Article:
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FREEWAY – A skydiving story

This video follows a group of elite Australian skydivers as they attempt to create an Australian vertical formation record.

Transcript

Male: Jumping from 18,000 feet with oxygen is a whole different ballgame.

Mickey Nuttal:  It has to be built exactly like we stamped it.

Scatty: We’re trying to set an Australian record here. [inaudible 00:00:32]

Female: Yeah. The visuals I get, what I can smell off the door, what I can taste.

Male:  It’d be hard to get me to stop jumping. I guess I’d have to die. I don’t know.

Will Pesek: Skydiving to me means a lifestyle. It’s my life.

Male: Now, it starts off as a tandem which is just something you do for fun and then it can take you all around the world.

Male: Big way skydiving is about a group of people getting together to build a formation.

Scotty: It’s like a team. You know you got to rely on everyone else to their job as well. If you’re going 300 kilometers an hour and people aren’t doing their job, people can collide and things go wrong.

Will Pesek: The mental preparation for me on a big way is just trying to get calm, trying to understand that even though you’re doing something that’s a record or something that hasn’t been done, that it’s just like any other jump. You just have to do it at the same time with everybody else.

Scatty: The most important thing about big way formations is the base. It is critical that that base is rock solid because everybody else is relying on it. The base is the center of the formation. It’s the heart and if that’s not flying right, then the whole sky dive is.

Male: We hold training camps around Australia to find the country’s best free fliers.

Male:  It’s not just about being a good skydiver. The same as any sport, having that technique of being able to clearly explain what to do and how to brief and debrief people, it’s a skill and he … Mickey is at the top of his game when it comes to that.

Mickey Nuttal: If you’ve never been a part of her record such as the 69-way, when it’s flying, the sound seems to stop. It gets very quiet.

Male: As a full-time skydiving instructor, I spend most of my life at 14,000 feet but jumping from 18,000 feet with oxygen is a whole different ballgame.

Scatty: We’re the first people in Australia to jump with oxygen so it’s been really stressful that I feel like I’ve had the lives of 40 other people in my hands, being a head fuck basically. I guess the climax of that was yesterday.

Male: Everything was going really good until the end of day three and then, shit just started going wrong.

Adrian: I’m there on the lead plane and I looked out the left window and I couldn’t see him.

Scatty: We’re all on oxygen. We’ve got limited supplies.

Adrian: I hear over the radio that one of the planes had stalled. Too many people had climbed out and the plane couldn’t keep that speed through a turn, so it actually dropped out of the sky 2,000 feet and we watched it drop away.

Male: Can anyone see that? It’s falling out of the sky.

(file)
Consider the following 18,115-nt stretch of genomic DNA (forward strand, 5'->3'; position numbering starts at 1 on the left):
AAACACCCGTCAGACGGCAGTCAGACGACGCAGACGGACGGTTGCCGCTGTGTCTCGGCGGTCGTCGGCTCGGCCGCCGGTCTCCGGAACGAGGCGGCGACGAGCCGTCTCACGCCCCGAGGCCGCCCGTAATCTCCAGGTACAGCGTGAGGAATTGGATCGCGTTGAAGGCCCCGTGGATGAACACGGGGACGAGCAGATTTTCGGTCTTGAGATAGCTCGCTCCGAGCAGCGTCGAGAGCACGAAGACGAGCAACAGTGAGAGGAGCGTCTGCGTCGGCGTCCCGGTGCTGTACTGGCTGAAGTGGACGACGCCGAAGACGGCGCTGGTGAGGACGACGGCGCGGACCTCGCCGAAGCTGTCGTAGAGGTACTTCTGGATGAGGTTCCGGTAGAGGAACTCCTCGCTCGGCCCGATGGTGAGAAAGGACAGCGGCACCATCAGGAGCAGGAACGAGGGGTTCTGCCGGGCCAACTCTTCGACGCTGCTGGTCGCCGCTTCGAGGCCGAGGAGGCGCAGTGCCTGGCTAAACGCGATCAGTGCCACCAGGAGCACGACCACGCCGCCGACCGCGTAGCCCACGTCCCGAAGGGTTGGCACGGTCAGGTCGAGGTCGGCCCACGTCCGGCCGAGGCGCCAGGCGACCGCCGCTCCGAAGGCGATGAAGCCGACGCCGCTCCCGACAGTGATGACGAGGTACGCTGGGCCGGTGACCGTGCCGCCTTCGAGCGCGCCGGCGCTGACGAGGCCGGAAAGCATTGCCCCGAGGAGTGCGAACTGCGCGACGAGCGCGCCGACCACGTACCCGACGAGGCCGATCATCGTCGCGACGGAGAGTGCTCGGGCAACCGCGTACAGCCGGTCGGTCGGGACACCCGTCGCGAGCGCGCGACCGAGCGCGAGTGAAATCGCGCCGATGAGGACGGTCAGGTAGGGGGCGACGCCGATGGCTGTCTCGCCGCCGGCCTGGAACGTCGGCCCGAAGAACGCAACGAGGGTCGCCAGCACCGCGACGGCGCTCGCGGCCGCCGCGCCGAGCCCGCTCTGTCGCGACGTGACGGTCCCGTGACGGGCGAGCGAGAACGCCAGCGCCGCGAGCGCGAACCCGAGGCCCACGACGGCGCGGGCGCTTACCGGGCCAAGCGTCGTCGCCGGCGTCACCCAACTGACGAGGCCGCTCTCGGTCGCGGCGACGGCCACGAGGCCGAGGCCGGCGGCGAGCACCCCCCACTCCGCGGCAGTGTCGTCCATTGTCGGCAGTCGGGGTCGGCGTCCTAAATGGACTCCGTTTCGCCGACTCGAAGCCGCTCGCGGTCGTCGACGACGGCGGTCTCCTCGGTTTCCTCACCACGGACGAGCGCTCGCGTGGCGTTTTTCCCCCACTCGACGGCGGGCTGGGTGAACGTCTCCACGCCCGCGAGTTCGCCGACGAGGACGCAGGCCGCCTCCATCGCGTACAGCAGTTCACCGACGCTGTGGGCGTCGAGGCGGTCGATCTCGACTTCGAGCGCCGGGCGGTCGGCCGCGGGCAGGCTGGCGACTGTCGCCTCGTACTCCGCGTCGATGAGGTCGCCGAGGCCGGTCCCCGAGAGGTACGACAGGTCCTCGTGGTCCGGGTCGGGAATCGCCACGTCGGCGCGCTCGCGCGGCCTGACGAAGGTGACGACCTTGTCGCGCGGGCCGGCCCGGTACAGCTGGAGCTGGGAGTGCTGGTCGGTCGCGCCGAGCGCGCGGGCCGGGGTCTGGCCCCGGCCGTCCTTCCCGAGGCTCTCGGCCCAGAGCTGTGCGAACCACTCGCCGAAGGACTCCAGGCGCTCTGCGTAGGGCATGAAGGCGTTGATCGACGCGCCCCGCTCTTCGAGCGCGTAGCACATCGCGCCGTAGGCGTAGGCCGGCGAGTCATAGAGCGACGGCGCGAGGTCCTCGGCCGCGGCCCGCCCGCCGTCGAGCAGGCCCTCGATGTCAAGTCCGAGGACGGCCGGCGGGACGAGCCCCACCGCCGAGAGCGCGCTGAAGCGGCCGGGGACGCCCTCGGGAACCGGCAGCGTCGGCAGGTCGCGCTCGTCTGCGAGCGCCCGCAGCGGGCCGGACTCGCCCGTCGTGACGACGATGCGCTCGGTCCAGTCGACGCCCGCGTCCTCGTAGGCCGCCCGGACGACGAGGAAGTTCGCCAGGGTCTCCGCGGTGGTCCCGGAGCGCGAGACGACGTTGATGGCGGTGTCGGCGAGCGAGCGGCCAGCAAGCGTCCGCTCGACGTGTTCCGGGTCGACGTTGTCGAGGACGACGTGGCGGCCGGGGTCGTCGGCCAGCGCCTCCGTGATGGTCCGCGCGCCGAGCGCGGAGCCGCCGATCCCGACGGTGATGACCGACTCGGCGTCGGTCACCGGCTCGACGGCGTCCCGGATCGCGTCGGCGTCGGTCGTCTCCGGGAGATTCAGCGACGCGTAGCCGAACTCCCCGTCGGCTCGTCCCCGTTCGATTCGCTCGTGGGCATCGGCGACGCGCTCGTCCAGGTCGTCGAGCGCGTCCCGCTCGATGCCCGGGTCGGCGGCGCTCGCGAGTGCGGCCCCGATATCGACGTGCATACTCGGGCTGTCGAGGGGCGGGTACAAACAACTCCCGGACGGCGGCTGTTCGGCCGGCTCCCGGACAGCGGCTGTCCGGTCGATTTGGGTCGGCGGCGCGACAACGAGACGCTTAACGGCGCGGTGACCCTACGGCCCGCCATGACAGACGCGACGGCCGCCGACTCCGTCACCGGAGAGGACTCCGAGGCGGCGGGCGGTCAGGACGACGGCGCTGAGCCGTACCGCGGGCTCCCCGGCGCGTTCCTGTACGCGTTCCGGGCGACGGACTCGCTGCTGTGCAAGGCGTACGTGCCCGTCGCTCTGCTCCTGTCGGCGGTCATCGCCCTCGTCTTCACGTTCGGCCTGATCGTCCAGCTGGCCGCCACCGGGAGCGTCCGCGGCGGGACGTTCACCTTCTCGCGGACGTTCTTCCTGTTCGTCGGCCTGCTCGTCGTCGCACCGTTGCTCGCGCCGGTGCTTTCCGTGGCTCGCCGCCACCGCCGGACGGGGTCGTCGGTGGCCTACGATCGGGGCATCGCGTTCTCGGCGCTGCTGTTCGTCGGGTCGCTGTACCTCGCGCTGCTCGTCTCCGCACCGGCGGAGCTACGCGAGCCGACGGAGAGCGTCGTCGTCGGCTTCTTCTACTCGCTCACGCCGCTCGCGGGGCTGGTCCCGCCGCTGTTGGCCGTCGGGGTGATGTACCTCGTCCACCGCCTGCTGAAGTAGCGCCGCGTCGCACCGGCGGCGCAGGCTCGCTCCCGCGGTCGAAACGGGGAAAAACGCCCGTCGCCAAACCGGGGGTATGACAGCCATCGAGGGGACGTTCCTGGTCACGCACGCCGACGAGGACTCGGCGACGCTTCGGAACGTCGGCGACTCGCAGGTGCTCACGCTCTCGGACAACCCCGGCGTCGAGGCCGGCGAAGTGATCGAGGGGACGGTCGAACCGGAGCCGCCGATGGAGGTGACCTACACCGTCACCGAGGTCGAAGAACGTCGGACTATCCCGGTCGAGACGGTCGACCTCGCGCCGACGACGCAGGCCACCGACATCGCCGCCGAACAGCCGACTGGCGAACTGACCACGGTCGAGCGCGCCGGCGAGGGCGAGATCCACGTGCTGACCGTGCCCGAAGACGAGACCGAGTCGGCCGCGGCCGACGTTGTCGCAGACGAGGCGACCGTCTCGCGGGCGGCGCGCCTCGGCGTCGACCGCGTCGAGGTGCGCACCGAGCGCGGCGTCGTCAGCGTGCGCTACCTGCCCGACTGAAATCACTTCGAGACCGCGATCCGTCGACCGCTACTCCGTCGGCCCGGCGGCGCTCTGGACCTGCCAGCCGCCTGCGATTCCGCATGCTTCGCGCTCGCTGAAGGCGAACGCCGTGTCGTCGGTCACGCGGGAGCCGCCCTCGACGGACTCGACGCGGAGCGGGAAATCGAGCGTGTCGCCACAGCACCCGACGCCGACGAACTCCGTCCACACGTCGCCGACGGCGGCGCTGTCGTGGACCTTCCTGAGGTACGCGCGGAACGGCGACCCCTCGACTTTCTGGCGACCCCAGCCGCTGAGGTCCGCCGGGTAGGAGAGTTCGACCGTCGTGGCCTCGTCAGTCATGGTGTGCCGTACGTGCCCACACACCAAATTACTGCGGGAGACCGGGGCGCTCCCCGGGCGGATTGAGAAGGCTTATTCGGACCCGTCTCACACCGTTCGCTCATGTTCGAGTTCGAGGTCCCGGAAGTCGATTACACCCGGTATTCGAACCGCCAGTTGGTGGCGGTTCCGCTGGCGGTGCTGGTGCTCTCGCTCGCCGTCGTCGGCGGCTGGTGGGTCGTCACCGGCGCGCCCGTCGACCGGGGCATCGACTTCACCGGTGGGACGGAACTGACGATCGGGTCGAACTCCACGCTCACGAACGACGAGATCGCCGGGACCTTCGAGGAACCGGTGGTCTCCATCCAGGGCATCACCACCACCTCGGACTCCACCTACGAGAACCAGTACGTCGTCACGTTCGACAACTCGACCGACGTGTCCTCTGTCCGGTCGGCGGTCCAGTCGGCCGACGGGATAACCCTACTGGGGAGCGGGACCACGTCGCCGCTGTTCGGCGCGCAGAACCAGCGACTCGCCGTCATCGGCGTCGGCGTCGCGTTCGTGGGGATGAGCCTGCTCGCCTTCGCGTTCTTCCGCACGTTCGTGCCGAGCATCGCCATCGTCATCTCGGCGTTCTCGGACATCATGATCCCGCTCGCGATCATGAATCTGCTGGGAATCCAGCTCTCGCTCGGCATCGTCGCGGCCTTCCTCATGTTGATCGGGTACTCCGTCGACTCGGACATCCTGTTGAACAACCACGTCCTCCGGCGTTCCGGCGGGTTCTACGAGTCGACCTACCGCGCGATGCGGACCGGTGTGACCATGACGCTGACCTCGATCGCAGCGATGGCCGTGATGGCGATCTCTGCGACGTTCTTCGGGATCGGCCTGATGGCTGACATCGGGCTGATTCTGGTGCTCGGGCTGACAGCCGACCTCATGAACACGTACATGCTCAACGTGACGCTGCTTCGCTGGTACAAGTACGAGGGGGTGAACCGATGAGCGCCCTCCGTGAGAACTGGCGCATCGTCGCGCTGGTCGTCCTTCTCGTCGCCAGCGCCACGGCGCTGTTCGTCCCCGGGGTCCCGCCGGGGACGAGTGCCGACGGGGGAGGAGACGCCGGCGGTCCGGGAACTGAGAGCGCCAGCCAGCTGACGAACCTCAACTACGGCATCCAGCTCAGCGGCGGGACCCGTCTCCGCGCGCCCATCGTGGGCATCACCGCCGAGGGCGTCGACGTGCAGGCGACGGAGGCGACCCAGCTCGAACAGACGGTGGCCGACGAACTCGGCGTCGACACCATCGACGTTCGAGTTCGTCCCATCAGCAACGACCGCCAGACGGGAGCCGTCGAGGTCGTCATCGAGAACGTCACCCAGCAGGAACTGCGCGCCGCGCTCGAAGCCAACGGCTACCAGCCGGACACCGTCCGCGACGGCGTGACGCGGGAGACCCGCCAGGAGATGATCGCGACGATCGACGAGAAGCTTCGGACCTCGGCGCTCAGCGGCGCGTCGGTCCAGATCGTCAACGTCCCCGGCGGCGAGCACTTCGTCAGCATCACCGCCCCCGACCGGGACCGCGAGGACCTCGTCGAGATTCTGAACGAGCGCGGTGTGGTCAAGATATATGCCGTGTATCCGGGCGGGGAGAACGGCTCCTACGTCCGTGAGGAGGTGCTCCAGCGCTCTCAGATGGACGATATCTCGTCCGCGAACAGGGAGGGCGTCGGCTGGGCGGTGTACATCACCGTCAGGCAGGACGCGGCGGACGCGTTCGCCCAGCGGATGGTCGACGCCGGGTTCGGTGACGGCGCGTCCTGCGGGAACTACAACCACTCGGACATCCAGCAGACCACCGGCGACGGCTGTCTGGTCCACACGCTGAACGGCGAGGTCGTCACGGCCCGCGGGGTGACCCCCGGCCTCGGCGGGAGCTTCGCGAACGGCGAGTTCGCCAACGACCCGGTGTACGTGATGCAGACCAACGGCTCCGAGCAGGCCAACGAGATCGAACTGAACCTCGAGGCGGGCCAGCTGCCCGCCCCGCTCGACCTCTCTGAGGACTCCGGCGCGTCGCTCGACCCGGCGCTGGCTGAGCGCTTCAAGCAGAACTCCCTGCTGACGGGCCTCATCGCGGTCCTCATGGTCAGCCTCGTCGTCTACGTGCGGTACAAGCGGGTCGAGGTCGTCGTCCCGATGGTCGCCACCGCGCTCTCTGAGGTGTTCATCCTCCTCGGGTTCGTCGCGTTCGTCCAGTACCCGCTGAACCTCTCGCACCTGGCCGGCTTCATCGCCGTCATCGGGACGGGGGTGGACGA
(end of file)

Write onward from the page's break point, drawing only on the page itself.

Male: No one really knew what was going on. The planes were circling around trying to get back in formation and people were starting to freak out a little bit.

Male:  Once you’ve been in that frame of mind where you’re scared, you’re not sure what’s going on, your mind isn’t focused on the task at hand and so the jump didn’t go perfectly.

Tyler Baird: As soon as we left the door, I don’t know what happened. I just forgot about everything and anything. I’m just … All of a sudden, I was on the ground. I don’t know what was going on up there. It was heavy. It was heavy. I’m so glad to be on the ground. Yeah.

Scatty: This morning was like a fresh start. It’s been four days and it’s tiring. Even though we’re only doing a few jumps a day, being this sort of … having this sort of organization is tiring but after a good night’s sleep, you’d wake up and there was the feeling that I think everyone felt like it was going to happen.

Scotty: All right, we’re going to get it on this plan and it’s looking good. Everyone’s feeling good. A couple of changes.

Male: Last day, man. I’m super pumped, super keen. The vibe is good. We want to go and run hard today. I can feel this record happening.

Male: We got the green light. Everyone started stacking up.

Male:  I was feeling better off from the exit.

Male: Okay, ready. Set. Go.

Male:  By the time I flew into the base, it was already building quite well. I could see on the other side of the base, there was a few people flying around and I started getting worried thinking, “Oh, shit. It’s going to be another one of those jumps.” It started building really smoothly and I realized that we had a lot of time left and then finally, it got built and then it was like everything just lied down. Everything went quiet.

Scatty: I looked over at Mickey and I was like, “Yes, we’ve got it,” and he was looking back at me and then we were just like, “Yes.” You could just see people’s heads start nodding and it was just a golden moment that we’ve been waiting for we.

Female: We all had a unanimous decision that you guys are successful.

Male: All the hard work, all the organizing lit up.

Male: You do it because you love it and that’s it. For me, this is what I love. It’s my passion and the same as everybody else on that record. This is what we do. It’s what we love and that’s the end of the story.

Will Pesek: The adrenaline rush goes away. Maybe try bowling or something. I don’t know.

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